Girl loans horse to family so daughter could learn to ride, family sells horse at auction instead

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Jade Walters, 21, was shocked to discover the family she loaned her beloved pet horse Magic to had sold the animal.
Jade Walters, 21, was shocked to discover the family she loaned her beloved pet horse Magic to had sold the animal.

When Jade Walters loaned out her beloved horse Magic to help a young girl learn to ride, she didn’t realise she would never see him again.

Miss Walters, 21, was horrified to discover that the family looking after Magic had sold him at auction for just £200.

Magic’s fate has sparked fury in the equestrian community, and an appeal for his whereabouts has been shared 58,000 times on social media sites.

Selling a horse at auction is notoriously risky – bidders are not vetted and some horses are bought for slaughter.

Miss Walters said: ‘We would never in a million years have considered sending Magic to auction – they’re horrible places. The thought makes me cry.’

It was two months before she discovered the horse had been sold – making it all the more difficult to trace Magic, who could have been taken out of the country or sold to an abattoir.

Miss Walters, who had owned the 17-year-old chestnut pony for seven years, said: ‘I consider him like a child, he thinks of me as his mum and he’s been taken from me. My heart is broken.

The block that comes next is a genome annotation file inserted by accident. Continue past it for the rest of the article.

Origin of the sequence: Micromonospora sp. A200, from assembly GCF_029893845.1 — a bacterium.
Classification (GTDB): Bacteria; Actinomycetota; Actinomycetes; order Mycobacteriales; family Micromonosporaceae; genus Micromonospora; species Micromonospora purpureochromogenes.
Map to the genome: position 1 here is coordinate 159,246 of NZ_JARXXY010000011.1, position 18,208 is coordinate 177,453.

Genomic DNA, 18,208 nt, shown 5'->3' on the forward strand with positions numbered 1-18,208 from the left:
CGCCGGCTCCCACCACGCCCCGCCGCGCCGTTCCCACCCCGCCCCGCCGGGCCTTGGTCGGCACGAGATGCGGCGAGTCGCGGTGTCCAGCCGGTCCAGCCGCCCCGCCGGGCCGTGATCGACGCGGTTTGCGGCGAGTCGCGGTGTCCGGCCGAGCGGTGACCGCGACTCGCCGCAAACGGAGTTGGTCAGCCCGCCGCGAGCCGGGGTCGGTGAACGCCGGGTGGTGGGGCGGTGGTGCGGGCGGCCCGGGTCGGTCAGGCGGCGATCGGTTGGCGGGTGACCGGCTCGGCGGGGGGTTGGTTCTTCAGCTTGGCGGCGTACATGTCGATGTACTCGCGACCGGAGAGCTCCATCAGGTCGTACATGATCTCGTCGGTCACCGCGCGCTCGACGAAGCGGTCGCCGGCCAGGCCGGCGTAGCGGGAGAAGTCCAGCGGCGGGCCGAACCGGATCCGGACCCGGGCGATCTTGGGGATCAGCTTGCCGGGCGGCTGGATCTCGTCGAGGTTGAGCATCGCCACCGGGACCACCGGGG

‘He could be anywhere by now, I don’t know how to find him and even if we do, what state will he be in?’

The care assistant from High Wycombe, Buckinghamshire, advertised for a temporary owner last year after the cost of his upkeep went over £4,000 a year. A woman in the West Country responded and took Magic to help her daughter improve her riding.

Miss Walters pictured with her new horse Lad after her previous pet was sold at auction without her knowledge

Miss Walters pictured with her new horse Lad after her previous pet was sold at auction without her knowledge.
Miss Walters pictured with her new horse Lad after her previous pet was sold at auction without her knowledge.

Miss Walters said: ‘He was getting very expensive. Loaning a horse is common for people who can’t afford the expense of the purchase but can afford the upkeep. So while they don’t have ownership, they have a duty of care.

‘I was naive. The woman I loaned to seemed very respectable and said she wanted her 12-year-old daughter to get more experience riding.’

But after six months, Magic’s temporary owner said keeping the pony was too expensive and he was proving too difficult for her daughter to ride.

They agreed that she would help Miss Walters look for an experienced rider to buy him for £500. But just 12 days later, on February 10, Magic was auctioned. However, Miss Walters did not find out until last week when she decided to bring Magic home.

‘He has always been treated like a prince, so being fought over at an auction by a crowd looking for a quick deal makes me sick.’

Her mother Julia, 53, said the woman had no right to auction Magic, adding: ‘The arrangement was that if she had any interested parties, she would pass them to me.

‘In no way was Magic to be sold without our knowledge.’

Last night, the seller insisted there was ‘another side to the story’, but declined to comment further.

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